IRS Exam Statistics: Summary Highlights & IRS Links

IRS Examination Selection Criteria - Background 

Tax returns may be selected by the IRS for examination on the basis of the IRS' computer scoring program known as the Discriminant Inventory Function System (DIF). This scoring program assigns a numeric score to each individual and some corporate tax returns after being processed. If a taxpayer's return is selected because of a high score pursuant to the DIF system, the potential is high that an examination of your return will result and change to your income tax liability.

Taxpayers returns may also be selected for audit based on third-party information, such as Forms 1099 and W-2 documents, that does not match the information reported on the return. Alternatively, a taxpayer may be selected to address both the questionable treatment of a tax item and/or for the IRS to further evaluate a market segment of taxpayers in handling a tax issue.

 

Furthermore, your return may be selected as a result of information received from other sources on potential noncompliance with the tax laws or inaccurate filing. This information can come from a number of sources, including newspapers, public records, and individuals. The information is evaluated for reliability and accuracy before it is used as the basis of an examination or investigation.

See Publication 556 (09/2013), Examination of Returns, Appeal Rights, and Claims for Refund 

IRS Enforcement: Examinations - FY18 (Calendar Year 2017)

In Calendar Year 2017 (FY18) approximately 1,826,883 million C-Corporate income tax returns were filed. However, the complexity of the taxpayer's structure, claims, and industry generally impact the likelihood of examination. As noted below, nearly two-thirds of corporate returns selected under audit may receive an unfavorable outcome upon audit by the IRS.

Nevertheless, retaining expert tax consulting and advocacy to document and sustain your tax position in defense against the IRS may greatly improve your odds of audit success. The outcome upon audit not only may impact that exam period's tax claim, but the company and/or shareholder's claim on future returns and tax implications.

  • Approximately 0.9% (16,116 tax returns) of all C-Corporation income tax returns filed (1,826,883 tax returns) in Calendar Year 2017 were audited by the IRS.

    • Among the 16,116 corporate returns selected for audit, approximately only 31% (field audit) and 32% (correspondence audit) received no change from the original amount claimed.

      • IRS conducted the majority of Fiscal Year 2018 audits, 74.8 percent, via correspondence. The remaining 25.2 percent were conducted in the field.

    • 7.6% (1,229 corporate returns under audit) the taxpayers did not agree with the IRS examiner’s determination. 

    • Only 1% (1,532 corporate returns under audit) received additional refunds to the taxpayer.

  • See 2018 IRS Tax Data BookIRS Enforcement: Examinations; SOI Tax Stats - All Available Years - IRS Data Book

IRS Enforcement: Examinations & R&D Credit Claims - FY14 (Calendar Year 2013)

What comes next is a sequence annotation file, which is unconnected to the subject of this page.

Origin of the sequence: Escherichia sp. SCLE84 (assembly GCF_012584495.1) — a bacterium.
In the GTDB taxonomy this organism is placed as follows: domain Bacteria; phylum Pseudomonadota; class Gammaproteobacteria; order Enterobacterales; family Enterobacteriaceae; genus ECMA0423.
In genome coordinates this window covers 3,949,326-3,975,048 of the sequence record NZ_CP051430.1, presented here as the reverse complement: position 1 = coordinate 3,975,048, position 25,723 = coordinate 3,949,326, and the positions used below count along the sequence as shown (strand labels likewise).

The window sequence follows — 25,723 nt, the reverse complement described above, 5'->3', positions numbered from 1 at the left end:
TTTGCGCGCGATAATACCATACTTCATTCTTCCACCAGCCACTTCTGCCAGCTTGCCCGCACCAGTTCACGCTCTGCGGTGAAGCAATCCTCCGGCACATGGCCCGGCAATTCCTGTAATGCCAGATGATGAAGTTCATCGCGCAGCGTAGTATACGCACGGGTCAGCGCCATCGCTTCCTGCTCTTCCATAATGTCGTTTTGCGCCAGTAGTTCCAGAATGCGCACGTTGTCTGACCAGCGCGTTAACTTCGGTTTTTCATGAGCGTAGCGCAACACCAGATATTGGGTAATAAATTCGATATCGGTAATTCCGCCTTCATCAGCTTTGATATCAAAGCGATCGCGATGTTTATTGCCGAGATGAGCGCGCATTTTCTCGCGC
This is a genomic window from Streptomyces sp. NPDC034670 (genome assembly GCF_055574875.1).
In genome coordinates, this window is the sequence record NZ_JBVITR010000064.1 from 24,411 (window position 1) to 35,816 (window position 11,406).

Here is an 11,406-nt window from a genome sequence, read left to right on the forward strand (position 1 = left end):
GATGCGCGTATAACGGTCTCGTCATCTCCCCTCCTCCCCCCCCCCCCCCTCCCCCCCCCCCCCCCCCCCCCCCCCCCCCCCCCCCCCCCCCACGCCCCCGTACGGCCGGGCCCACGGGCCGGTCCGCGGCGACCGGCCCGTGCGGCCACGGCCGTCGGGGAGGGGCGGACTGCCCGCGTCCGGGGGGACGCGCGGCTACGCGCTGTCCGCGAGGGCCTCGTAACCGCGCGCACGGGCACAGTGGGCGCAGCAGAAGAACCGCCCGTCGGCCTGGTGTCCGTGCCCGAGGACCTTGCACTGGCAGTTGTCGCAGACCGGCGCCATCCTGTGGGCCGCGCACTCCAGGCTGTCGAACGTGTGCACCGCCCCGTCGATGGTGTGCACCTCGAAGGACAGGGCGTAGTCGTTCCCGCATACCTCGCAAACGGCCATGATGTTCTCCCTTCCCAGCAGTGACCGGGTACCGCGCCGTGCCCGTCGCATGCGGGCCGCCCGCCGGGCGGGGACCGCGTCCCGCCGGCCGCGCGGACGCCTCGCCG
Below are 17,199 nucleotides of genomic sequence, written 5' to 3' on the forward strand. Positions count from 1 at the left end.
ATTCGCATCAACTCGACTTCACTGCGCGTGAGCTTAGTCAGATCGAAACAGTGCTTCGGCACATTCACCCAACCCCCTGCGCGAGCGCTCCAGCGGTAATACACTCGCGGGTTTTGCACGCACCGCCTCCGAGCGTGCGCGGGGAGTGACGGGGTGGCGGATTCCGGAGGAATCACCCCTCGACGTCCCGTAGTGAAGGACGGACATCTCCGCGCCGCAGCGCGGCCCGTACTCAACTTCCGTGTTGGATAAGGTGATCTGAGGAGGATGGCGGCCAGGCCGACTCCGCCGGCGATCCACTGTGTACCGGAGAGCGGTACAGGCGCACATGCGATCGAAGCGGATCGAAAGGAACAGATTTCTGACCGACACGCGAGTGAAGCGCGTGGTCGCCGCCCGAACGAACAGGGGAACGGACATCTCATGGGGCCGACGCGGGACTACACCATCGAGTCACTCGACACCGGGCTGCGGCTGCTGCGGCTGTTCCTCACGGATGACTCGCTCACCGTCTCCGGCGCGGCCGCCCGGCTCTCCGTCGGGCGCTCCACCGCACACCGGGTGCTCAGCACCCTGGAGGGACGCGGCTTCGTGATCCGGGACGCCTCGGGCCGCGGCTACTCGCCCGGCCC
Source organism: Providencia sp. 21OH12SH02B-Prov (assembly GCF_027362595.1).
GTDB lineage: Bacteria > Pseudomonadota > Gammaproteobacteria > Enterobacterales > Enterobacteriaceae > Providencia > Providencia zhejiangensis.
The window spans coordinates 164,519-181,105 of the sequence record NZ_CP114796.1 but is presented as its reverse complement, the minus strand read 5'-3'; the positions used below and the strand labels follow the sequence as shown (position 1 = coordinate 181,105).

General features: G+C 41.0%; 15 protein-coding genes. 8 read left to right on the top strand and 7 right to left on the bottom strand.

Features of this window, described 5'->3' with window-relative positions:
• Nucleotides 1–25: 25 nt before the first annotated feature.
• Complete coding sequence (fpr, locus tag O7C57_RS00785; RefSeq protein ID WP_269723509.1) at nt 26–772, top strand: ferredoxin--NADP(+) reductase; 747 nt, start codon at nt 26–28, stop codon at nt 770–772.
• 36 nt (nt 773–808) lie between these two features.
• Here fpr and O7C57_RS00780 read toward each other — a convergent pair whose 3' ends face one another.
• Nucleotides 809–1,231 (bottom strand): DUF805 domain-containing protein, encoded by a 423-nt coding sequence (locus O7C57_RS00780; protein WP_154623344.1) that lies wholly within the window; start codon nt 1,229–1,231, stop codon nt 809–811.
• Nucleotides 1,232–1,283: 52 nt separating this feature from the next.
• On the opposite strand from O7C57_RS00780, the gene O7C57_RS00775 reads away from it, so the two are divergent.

In Calendar Year 2013 (FY14), out of approximately 1,924,887 million C-Corporate income tax returns filed less than 0.9% (16,624 tax returns) actually filed claims for the R&D tax credit. And considering the 2017 Calendar Year C-Corp filings analysis, as noted below, stating nearly two-thirds of corporate returns selected under audit likely received an unfavorable outcome upon audit by the IRS, these statistics also likely apply to R&D tax credit claims. 

 

Often the IRS will aim to reduce and negotiate down your original tax benefit claimed. As such, the importance of retaining substantive documentation (e.g. R&D tax credit support) is essential to ensure all eligible and qualified dollars are retained by the taxpayer business and/or its shareholders.

  • Approximately 1.4% (28,235 tax returns) of all C-Corporation income tax returns filed (1,957,278 tax returns) in Calendar Year 2013 were audited by the IRS.

    • Among the 28,235 corporate returns selected for audit, approximately only 29% (field audit) and 45% (correspondence audit) received no change from the original amount claimed.

    • 7.2% (2,024 corporate returns under audit) the taxpayers did not agree with the IRS examiner’s determination.

    • 9.1% (2,557 corporate returns under audit) received additional refunds to the taxpayer.

  • Currently, the IRS R&D Credit Claim statistics publication presents data between 1990-2013 tax years. only.

  • See 2014 IRS Tax Data Book 

  • See [2013] SOI Tax Stats - Corporation Research Credit 

FY18 Returns Filed, Taxes Collected & Refunds Issued

  • The IRS collected nearly $3.5 trillion in gross taxes in Fiscal Year (FY) 2018 and issued more than 122 million refunds, amounting to almost $464 billion.

  • The IRS processed more than 250.3 million Federal tax returns and supplemental documents.

  • Almost 179 million returns and other forms were filed electronically. These represented 71.5% of all filings, an increase of 1% over the share of electronic filing in FY 2017.

    • Almost 88% of individual tax returns were filed electronically.

  • See IRS Returns Filed, Taxes Collected & Refunds Issued Link

SOI Tax Stats - State Data FY 2018​

IRS Budget & Workforce 

  • Although the IRS’s actual expenditures were $11.7 billion for overall operations in Fiscal Year (FY) 2018, up from about $11.5 billion in FY 2017. The actual workforce has been significantly reduced over the years as the IRS have began automating its operations through software and new technologies. 

  • In FY 2018, the IRS used 73,519 full-time equivalent positions in conducting its work, a decrease of 15.5 percent since 2013.

  • See IRS Budget & Workforce

IRS Exam Publication

IRS Exam Forms (and Instructions)

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